So having established all this, we next move on to Akiva, the standard trope angel of the story, whose muscles are corded on his arms. Yes, corded! Now someone needs to tell me what these angels of light are doing with their muscular bodies. Why is that muscle needed? In all this time no one ever explained this to me. They have the power of a god behind them (so we're expected to believe - the most powerful force in the universe), so why would they need muscles? Akiva can burn his hand-print on a door - as long as it's wood, I never learned what happened if the door was metal or plastic. So again, why would he need muscles? With all this angelic power and an omnipotent god, why does Akiva - or any angel - need corded muscles? And don't even get me started on his ethereal beauty and his burning eyes. Why are they so beautiful? Rest assured that he also no doubt has a smokin' bone from which you should most definitely protect your daughter....

Clearly this is nothing more than wish-fulfillment on the part of the author - the tedious trope muscular guy with hair falling into his eyes and a rebel attitude. I already thoroughly detest him and his ilk, and at that point, while I sincerely hoped that the story would improve (it did, fortunately), but I also sat in disbelief at the lack of inventiveness on the part of YA authors; at their short-sightedness and inability to create something new and original. Then I wondered, "Whose wish-fulfillment is going on here?" These YA authors are only supplying what the readership is demands, so maybe the problem isn't the authors, but the readership - the sad state of USA teen females who cannot see beyond the end of their nipples? But no, it's the writers, too. Writing is often described as a solitary, even lonely, profession, but actually it's a team sport. The writers work in tandem with the readers. The author creates the bobsled, but the readers agree to board it with them in exchange for a wild ride - or not. You can't sell what no one will buy, and you can't read what no one will write. The bottom line, however, is that writers could change this if they chose so to do, so it's more on them than on the readers.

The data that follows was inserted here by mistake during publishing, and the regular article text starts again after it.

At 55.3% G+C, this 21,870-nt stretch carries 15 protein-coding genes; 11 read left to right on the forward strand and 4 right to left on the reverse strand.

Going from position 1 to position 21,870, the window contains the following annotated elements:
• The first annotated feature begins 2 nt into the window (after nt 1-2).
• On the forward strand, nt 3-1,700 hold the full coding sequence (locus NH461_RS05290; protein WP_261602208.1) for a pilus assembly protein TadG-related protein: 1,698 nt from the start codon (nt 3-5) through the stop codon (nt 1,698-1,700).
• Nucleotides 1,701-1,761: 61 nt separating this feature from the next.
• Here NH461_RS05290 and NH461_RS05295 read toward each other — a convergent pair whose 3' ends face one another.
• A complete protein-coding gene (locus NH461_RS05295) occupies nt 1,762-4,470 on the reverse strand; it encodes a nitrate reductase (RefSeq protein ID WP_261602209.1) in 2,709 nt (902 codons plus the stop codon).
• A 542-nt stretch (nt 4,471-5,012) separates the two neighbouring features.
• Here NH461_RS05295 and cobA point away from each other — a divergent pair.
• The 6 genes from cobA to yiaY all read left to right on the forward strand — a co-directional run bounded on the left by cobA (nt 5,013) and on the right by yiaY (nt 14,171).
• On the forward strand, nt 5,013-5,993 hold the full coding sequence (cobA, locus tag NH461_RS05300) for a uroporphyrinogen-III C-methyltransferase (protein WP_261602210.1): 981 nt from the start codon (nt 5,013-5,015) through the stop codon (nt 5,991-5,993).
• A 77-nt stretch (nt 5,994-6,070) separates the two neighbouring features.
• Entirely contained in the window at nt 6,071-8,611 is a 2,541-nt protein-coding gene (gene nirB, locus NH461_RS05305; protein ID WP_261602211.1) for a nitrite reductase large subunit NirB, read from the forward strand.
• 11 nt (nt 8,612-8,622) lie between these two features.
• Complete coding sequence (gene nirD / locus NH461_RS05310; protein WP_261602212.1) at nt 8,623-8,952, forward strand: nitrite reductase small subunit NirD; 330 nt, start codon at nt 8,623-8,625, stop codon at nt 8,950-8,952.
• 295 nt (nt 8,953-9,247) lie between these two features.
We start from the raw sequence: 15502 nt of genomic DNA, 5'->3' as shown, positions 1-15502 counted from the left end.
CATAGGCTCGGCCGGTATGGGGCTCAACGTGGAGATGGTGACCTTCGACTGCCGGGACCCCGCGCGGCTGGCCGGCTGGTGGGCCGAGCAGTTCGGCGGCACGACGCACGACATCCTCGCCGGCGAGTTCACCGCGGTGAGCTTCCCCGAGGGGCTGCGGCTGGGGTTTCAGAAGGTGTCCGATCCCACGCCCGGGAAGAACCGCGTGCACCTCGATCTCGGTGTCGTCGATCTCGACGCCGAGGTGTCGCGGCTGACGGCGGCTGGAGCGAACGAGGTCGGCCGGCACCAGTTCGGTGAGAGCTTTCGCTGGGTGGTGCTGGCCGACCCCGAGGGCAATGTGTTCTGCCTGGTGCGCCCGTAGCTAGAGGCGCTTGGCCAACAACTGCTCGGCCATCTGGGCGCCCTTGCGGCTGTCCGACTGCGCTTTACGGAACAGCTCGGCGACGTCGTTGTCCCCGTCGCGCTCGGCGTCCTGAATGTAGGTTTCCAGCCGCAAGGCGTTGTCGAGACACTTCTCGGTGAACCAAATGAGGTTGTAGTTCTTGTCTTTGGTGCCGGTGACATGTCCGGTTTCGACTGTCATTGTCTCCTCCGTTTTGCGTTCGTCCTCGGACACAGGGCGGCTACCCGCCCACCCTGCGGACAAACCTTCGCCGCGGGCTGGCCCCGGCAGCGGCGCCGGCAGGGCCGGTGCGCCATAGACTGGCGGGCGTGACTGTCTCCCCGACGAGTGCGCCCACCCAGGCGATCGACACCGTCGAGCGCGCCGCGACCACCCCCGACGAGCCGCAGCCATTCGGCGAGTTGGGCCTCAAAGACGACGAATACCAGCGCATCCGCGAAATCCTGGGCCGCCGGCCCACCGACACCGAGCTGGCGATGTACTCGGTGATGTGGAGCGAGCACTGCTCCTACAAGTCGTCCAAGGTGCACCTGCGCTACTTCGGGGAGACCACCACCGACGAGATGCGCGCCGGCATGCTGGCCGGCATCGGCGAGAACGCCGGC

So having established Akiva, we have to get the two of them together, and this occurs on a weird mission upon which Karou is dispatched at Brimstone's urging. He even said "please" in his note. In fact, that was all he said, which intrigued Karou. When she visited him, she learned that he feared she had chosen to leave the chimera! This was not even something she'd considered possible, let alone considered doing. She's sent to Morocco to get human teeth, and as she left, she was spotted by Akiva who was approaching it for the purpose of burning his hand-print on it. So he sees Karou leave and is sufficiently intrigued by her youth, appearance, and general demeanor that he starts following her through the city.

He watches her meet her mark and buy some teeth (not the juvenile ones - Brimstone only took the mature ones), but then the seller sees Akiva, as does the deformed angel on the seller's back, and as does Karou. Her mark warns her to run - run and warn Brimstone that the seraphim have got back in! She runs, but is intercepted by Akiva right at the door through which she's desperately seeking to make her escape. A fight ensues, but he fails to kill her and she uses her eye tattoos - the ones on the palms of her hands, to blast him. He asks her who she is before the door is finally opened and Issa lets her inside.

So now we have the male protag fascinated by the female, but we're not done with Karou yet. When she sneaks behind a door she's not supposed to go through, Brimstone himself literally throws her out! She's out in the cold, but at least she has her apartment to retreat to, half undressed as she is. Note to self: if I'm ever going to sneak through a demon door, make sure I'm fully clothed for the outdoors, and also that I have my purse and sketch pad with me. Oh, and those burned imprints on the doors? They go off like incendiary bombs and Karou discovers this when a burning Kishmish dies in her hands. He was sent to her with one thing which is tied to Brimstone: a wishbone he always had around his neck - a wishbone he absolutely forbade Karou ever to touch. And now she has it in her hands, making a wish that she can get to Brimstone and her family and nothing happens.

Well, one thing happens - her BFF Zuzana is with Karou and sees this creature burning, and after a wish demo using one of Karou's African beads, Zuzana is fully on board with the truth about her friend. Talking of wishes, Karou starts hunting down those teeth suppliers she knows of who visited the shop personally, and were paid with wish coins. There are several denominations of wish coin, and Karou needs one of a specific value to get the wish she wants - to be able to fly.